HUD Archives: News Releases

HUD No. 03-010
Brian Sullivan
(202) 708-0685, x 7527

For Release
January 27, 2003

HUD, HHS and VA collaborate in unprecedented joint program to help most vulnerable

WASHINGTON - In an unprecedented collaboration, the Departments of Housing and Urban Development (HUD), Health and Human Services (HHS) and Veterans Affairs (VA) are launching a $35 million program to provide permanent housing, health care and other supportive services to those experiencing chronic or long-term homelessness. Coordinated by the federal Interagency Council on Homelessness, today's funding notice builds upon the Bush Administration's goal to end chronic homelessness within a decade.

This unique funding will include $20 million from HUD, $10 million from HHS and $5 million from VA and is designed to improve the delivery of federal resources that address the special housing and service needs of this population of homeless persons - many of whom have mental illness, drug/ alcohol addiction and/ or physical disabilities.

"This funding is the first real investment toward meeting the specific needs of our most vulnerable neighbors," said HUD Secretary Mel Martinez. "We are combining the resources and energies of three government agencies in an effort to not only help end chronic homelessness on the streets of America, but to prevent homelessness from occurring in the first place."

HHS Secretary Tommy G. Thompson said, "HHS is pleased to be a partner in the Administration's commitment to ending chronic homelessness. We are keenly aware that serious health, psychiatric, and substance use disorders contribute to the complexities of long-term and repeated homelessness. The expert contributions of health care professionals, combined with the provision of permanent housing, will help break the cycle of chronic homelessness and put people on the road to recovery and self-sufficiency."

"The Department of Veterans Affairs has long recognized that the effort to end chronic homelessness must be a collaborative effort at the Federal level that will create strong effective local partnerships with faith- and community-based organizations," said VA Secretary Anthony J. Principi. "We are pleased to be a partner of this effort at both the national, state and local level."

The notification of funding availability (NOFA) announced today is a critical component in addressing the needs of chronically homeless persons and will draw upon innovative local programs that respond to homelessness. Research confirms that approximately 10 percent of the nation's homeless are so-called chronically homeless - often suffering from mental illness or addiction. Though a fraction of the overall homeless population, these long-term homeless persons account for approximately half of all the resources dedicated to meet the needs of the entire homeless population.*

"What we do today will make a difference on the streets of our nation and create a new standard of expectation for homelessness," said Philip Mangano, executive director of the U.S. Interagency Council on Homelessness, the federal agency responsible for coordinating and creating homelessness policy for the Administration. "We seek visible, measurable and quantifiable change on our streets, in homeless programs and, most importantly, in the lives of homeless people. Our goal is to focus on those who are most at risk and to offer a permanent solution."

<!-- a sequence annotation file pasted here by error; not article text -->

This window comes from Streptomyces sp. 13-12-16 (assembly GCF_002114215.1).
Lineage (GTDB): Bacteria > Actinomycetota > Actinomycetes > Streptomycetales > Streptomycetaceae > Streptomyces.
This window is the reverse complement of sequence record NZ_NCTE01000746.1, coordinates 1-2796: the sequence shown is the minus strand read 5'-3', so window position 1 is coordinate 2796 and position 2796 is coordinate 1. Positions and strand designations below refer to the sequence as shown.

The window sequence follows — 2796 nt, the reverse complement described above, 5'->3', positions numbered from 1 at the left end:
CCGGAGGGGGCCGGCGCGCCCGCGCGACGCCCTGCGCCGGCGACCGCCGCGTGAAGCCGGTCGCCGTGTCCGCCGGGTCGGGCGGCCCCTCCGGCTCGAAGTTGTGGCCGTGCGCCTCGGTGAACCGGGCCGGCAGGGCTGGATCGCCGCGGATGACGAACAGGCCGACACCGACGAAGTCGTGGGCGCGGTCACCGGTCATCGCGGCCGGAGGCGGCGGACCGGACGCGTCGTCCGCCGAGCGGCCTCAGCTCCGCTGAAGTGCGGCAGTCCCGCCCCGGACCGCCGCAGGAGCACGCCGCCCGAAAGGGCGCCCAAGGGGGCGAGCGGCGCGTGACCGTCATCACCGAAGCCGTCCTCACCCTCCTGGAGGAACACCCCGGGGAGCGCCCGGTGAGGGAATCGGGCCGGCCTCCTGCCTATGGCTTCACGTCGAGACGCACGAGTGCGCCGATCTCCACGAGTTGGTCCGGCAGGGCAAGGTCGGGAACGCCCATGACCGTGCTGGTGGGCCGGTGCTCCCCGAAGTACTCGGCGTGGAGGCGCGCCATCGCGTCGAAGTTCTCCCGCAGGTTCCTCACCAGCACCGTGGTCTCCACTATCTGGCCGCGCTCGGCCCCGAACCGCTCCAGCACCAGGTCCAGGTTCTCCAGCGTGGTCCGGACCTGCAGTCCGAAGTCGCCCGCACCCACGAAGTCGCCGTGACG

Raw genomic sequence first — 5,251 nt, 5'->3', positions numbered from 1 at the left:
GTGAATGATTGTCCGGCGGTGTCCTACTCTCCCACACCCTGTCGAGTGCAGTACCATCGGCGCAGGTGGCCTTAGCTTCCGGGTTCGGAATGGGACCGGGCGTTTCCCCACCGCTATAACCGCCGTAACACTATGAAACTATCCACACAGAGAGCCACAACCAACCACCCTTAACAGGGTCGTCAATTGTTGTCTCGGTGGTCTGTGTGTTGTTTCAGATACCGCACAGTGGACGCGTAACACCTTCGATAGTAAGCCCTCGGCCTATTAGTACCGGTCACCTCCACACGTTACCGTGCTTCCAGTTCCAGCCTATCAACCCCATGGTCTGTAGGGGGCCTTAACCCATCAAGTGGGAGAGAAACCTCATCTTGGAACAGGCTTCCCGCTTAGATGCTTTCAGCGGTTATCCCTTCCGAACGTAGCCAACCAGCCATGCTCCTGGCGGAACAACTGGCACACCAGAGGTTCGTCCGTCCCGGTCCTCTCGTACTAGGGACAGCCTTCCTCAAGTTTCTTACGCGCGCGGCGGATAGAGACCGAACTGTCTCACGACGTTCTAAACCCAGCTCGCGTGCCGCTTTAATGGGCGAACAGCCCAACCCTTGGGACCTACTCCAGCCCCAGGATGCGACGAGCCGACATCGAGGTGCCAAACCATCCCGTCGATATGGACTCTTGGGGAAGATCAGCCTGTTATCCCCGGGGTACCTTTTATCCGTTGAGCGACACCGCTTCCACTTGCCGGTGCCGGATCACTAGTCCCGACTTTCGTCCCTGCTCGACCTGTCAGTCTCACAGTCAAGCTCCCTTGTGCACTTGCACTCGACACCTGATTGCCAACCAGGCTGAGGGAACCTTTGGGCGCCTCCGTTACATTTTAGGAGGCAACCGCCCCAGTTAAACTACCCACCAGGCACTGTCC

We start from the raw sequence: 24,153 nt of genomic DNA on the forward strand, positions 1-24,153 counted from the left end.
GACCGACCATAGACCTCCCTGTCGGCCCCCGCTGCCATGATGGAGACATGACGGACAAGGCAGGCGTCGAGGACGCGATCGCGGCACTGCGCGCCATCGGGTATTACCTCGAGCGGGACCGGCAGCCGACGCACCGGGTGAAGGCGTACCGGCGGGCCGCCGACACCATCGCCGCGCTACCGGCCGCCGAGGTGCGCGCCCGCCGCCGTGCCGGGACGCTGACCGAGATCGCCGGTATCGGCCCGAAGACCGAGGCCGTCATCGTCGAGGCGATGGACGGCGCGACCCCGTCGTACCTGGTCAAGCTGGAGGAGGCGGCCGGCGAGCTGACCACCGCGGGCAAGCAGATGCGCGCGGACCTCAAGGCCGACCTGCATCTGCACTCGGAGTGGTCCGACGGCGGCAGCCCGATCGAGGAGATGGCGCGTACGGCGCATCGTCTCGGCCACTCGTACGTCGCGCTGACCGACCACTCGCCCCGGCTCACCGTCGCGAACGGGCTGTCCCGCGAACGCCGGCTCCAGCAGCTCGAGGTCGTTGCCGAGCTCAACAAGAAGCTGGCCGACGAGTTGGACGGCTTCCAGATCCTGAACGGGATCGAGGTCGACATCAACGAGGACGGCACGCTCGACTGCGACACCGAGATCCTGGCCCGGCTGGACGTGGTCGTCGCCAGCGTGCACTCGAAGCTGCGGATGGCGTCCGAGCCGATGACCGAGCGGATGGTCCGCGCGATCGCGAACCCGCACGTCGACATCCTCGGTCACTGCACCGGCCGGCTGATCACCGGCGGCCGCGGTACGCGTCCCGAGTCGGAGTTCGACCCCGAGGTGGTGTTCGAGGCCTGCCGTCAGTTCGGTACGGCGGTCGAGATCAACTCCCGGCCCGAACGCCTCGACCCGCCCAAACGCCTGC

Background on the Interagency Council

Congress established the Interagency Council in 1987 with the passage of the Stewart B. McKinney Homeless Assistance Act. Over the past six years, however, the Council was relatively dormant. Last year, President Bush reactivated the Interagency Council to better coordinate the activities of 18 federal agencies that are involved in assisting the homeless and to create the strategies to reduce and end homelessness. In addition, HUD, HHS and VA formed a joint task force to study and improve the way these agencies respond to the various needs of homeless individuals and families. Learn more about the work of the Interagency Council on Homelessness (

HUD is the nation's housing agency committed to increasing homeownership, particularly among minorities, creating affordable housing opportunities for low-income Americans, supporting the homeless, elderly, people with disabilities and people living with AIDS. More information about HUD and its programs is available on the Internet.

HHS is the government's principal agency for protecting the health of all Americans and providing essential human services, especially for those who are least able to help themselves. The department includes more than 300 programs, covering a wide spectrum of activities. Learn more about HHS and its programs (

VA serves our nation's veterans and their families with dignity and compassion as their principal advocate, ensuring that they receive medical care, benefits, social support, and lasting memorials befitting the veteran's service to America. VA's nationwide, integrated network of homeless assistance programs offers a wide array of health care and benefits that help veterans who are homeless live as self-sufficiently and independently as possible. More information about VA and its programs is available on the Internet (


*May 2001, Center for Mental Health Policy and Services Research, University of Pennsylvania. Dennis Culhane, Stephen Metraux and Trevor Hadley

Content Archived: April 22, 2010